This car returns good numbers, peeling off second-best quarter-mile runs in sixteen seconds flat, third-best lateral-g numbers of 0.87, and second-shortest braking from 70 mph (184 feet). After a few days with it, though, we were left thinking that good numbers are this car's main goal. But the road to automotive greatness does not run through the dyno lab. Great cars reward the human behind the wheel, not the accelerometer inside the g-Analyst.
Nissan claims this car is for older, more affluent males and not just young hot-rodders who make up the core of this buying segment. Which, when you think about it, seems a sound strategy: Anyone who buys an SE-R Spec V expecting more than a vehicular hairpiece will be disappointed.
A more rewarding experience awaits at the wheel of the 170-horsepower Ford SVT Focus. The most astounding thing about this car is that the stock ZX3's inherent grace hasn't been destroyed in SVT's quest for speed. The engine is a version of the 2.0-liter Zetec four from the ZX3. Through the addition of variable intake-cam timing, a dual-stage intake manifold, and equal-length exhaust headers--as well as changes to the compression ratio (up from 9.6 to 10.2:1) and redline (up from 6750 to 7200)--the SVT Focus gets a 40-horsepower edge over the ZX3. Power feeds the front wheels through a dual-mass flywheel and a six-speed Getrag gearbox. The combination of the two makes for some easy rowing, abetting 0-to-60-mph runs in 7.7 seconds, or two seconds faster than a ZX3.
The area of the base Focus that needed work was its brakes, and SVT has lavished serious attention here. It replaced the Focus's rear drums with discs, filling the SVT's seventeen-inch wheels with 11.8-inch rotors at the front and 11.0-inchers at the back. As you'd expect, the pedal remains firm and responsive during track work. Even we obdurate leadfoots had trouble cooking these suckers.
The Honda Civic Si may be ten ponies shy of the Focus, but its four-cylinder is a sparkling example of the engineer's art. Instead of using the 1.7-liter from the stock Civic, Honda plugged the Acura RSX's 2.0-liter under the Si's rhomboid hood. There are a few differences in the way the two engines are trimmed out--the Si, for example, gets a second-order balance shaft--and these make the Civic's 160-horsepower i-VTEC the creamiest four-cylinder engine we've ever driven. The power delivery is utterly linear, thanks to a continuous valve-phasing system called VTC that eliminates the two-stage camminess of previous VTEC engines. The Civic Si's tranny, whose gearshift is mounted high in the best European delivery-van tradition (okay, rally cars, Alfas, Fiats, and Citrons have it up there, too), mates with the engine in that predestined, smoke-gets-in-your-eyes kind of way. The soft-core stuff is absent in the braking system, though. The middle pedal works with neck-snapping, slam-your-head-into-the-wheel authority.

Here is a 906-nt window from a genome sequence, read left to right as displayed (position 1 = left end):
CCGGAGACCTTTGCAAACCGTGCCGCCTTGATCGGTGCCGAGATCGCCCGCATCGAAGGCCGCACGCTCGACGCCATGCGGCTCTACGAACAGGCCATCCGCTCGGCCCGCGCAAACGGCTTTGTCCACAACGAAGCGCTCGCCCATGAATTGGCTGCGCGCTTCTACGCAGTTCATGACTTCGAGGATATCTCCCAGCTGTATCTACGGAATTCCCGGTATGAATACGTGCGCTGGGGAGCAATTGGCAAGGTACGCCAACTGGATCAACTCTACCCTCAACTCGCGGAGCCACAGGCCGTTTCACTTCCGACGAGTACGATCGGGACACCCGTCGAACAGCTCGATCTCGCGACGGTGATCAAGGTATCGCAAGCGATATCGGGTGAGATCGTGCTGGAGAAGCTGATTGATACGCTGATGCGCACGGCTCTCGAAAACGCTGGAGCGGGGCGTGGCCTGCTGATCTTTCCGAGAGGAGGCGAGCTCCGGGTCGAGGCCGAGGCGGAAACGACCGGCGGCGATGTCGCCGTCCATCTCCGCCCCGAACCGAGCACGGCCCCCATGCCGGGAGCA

If your bag is handling rather than going, look to the Mazda MP3. Like the Sentra SE-R Spec V, the MP3 is a comprehensively and aggressively farpitzed version of the base car, to the extent that little resemblance remains between the two. Whereas the base Proteg is finely balanced, with an engine that delights in overpowering its chassis's grip, the MP3 could use more poke. Its extra ten horses (still the least in this group) are hardly enough to break loose the fat 'n' stickies lashed to the seventeen-inch rims. It is rumored that Mazda had plans to call this car the MPS, for Mazda Performance Series, until it figured out that there was no extra performance.
The engine is thrashy enough to create the illusion of power, but the MP3 was substantially slower to 60 than the GTI. Luckily, the shifter and the pedals match the precision of the chassis. Both feel stiff and stalwart, even if the MP3 tied with the Civic for the longest stopping distance.